4. Paste in (and modify, if required) the workflow code.

    When complete, you can either:

    • Save the code for later testing
    • Save the code to test it now.

    Repeat these actions to create two runbooks, one to start VMs and one to stop VMs. Make sure you test the runbooks before proceeding — yes, they will start or shutdown VMs so make sure that’s okay first! When you’re happy, you can publish the runbooks.

    Creating the Schedules Assets

    I want my StartVMs runbook to automatically execute at 7 am, and the ShutDownVMs runbook to automatically execute at 7 pm. To do this, we will create schedule assets in Azure Automation, one for the morning and one for the evening. Then we will link each schedule to the appropriate runbook. Then we can let Azure Automation do its magic.

    Browse back to Assets and click Add Setting. Choose Add Schedule and then configure a schedule of your choosing. This can be a one-time event, an hourly event, or in this case a daily event. Note that I don’t have options for Monday to Friday, only every day. That means I will have VMs running at the weekend, but I’m still saving money by having my virtual machines only run 50 percent of the time. I chose Daily, configured the start date, and set the time as 07:00 in one schedule called Daily 7AM or 19:00 in another schedule called Daily 7PM. I like to keep these settings formal and well docuemented because these schedules are reusable for lots of different runbooks.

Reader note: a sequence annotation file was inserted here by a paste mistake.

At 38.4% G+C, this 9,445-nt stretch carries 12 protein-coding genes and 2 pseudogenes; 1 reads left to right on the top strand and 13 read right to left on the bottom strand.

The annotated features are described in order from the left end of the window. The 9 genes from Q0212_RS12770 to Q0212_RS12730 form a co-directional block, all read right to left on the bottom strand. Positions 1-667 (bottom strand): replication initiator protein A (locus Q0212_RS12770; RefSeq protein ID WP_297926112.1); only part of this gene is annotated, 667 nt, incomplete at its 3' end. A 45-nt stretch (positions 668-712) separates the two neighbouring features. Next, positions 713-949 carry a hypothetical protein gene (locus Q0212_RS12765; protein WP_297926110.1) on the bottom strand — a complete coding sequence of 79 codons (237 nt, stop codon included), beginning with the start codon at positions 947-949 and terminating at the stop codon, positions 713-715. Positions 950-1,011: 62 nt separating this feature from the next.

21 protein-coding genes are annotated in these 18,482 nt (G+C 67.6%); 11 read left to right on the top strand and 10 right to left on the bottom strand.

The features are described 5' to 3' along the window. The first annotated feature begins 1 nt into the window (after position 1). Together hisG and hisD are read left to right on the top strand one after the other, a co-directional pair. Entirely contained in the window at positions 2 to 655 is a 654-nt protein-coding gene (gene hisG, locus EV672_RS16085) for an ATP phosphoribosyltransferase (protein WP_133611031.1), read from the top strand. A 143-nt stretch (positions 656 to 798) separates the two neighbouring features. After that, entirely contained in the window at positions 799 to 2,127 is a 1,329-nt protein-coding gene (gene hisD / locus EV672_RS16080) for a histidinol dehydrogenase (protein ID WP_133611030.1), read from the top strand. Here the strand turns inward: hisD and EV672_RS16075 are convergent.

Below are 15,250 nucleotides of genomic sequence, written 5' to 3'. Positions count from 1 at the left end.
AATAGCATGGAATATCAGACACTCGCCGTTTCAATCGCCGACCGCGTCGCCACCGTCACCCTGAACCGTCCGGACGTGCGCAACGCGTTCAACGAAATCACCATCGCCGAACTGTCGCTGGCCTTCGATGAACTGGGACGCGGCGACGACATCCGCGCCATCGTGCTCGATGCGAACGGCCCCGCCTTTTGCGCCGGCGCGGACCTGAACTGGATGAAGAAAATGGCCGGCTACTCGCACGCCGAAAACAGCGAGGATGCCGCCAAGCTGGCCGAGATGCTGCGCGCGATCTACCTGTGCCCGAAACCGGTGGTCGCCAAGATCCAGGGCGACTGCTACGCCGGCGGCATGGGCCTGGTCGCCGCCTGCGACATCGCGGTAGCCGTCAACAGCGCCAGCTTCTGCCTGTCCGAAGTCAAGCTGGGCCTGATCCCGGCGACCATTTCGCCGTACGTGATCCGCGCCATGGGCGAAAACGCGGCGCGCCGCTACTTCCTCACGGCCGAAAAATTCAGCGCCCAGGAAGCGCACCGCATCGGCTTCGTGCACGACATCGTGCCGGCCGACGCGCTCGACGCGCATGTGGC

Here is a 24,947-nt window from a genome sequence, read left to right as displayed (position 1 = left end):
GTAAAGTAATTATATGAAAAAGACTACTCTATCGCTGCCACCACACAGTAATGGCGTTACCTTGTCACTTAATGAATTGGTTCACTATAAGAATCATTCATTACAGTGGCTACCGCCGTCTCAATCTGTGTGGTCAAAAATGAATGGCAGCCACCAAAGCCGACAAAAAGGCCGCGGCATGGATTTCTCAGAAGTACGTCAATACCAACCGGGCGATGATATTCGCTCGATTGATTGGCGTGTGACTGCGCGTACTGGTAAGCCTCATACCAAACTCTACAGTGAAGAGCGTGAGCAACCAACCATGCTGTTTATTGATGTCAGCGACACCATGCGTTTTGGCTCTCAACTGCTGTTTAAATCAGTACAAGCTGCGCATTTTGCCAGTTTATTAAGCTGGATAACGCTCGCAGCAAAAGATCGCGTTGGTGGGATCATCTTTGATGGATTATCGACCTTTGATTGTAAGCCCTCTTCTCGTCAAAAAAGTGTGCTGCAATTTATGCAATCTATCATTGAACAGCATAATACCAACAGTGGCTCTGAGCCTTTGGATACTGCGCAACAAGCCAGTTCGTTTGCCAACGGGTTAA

Configuring a new Azure Automation schedule asset. (Image Credit: Aidan Finn)
    Configuring a new Azure Automation schedule asset. (Image Credit: Aidan Finn)

    The next step is to link each runbook to the appropriate schedule. Browse into each runbook, then into the Schedule tab, click Link, and select Link To An Existing Schedule. Select the appropriate schedule and save the change.

    Now you have a solution for automatically starting and stopping your virtual machines. I have a few more suggestions for you to look into:

    • Look at ordering your virtual machine actions and verifying that they have completed.
    • You can create a maintenance window by powering up the virtual machines for a couple of hours one night and then shutting them down. Do this by linking additional schedules to the existing runbooks.
    • Bear in mind that Azure virtual machines can be slow to start up. The scripts I posted start and stop the virtual machines in a sequential order, which is far from efficient. Test the scripts and verify that they will complete early enough in the morning before the services are required.
    • You don’t have to shut everything down at night. But consider doing it for machines that are not required.
    • Also look at Auto-Scale for scaled-out virtual machines. This will power up/down machines automatically based on demand.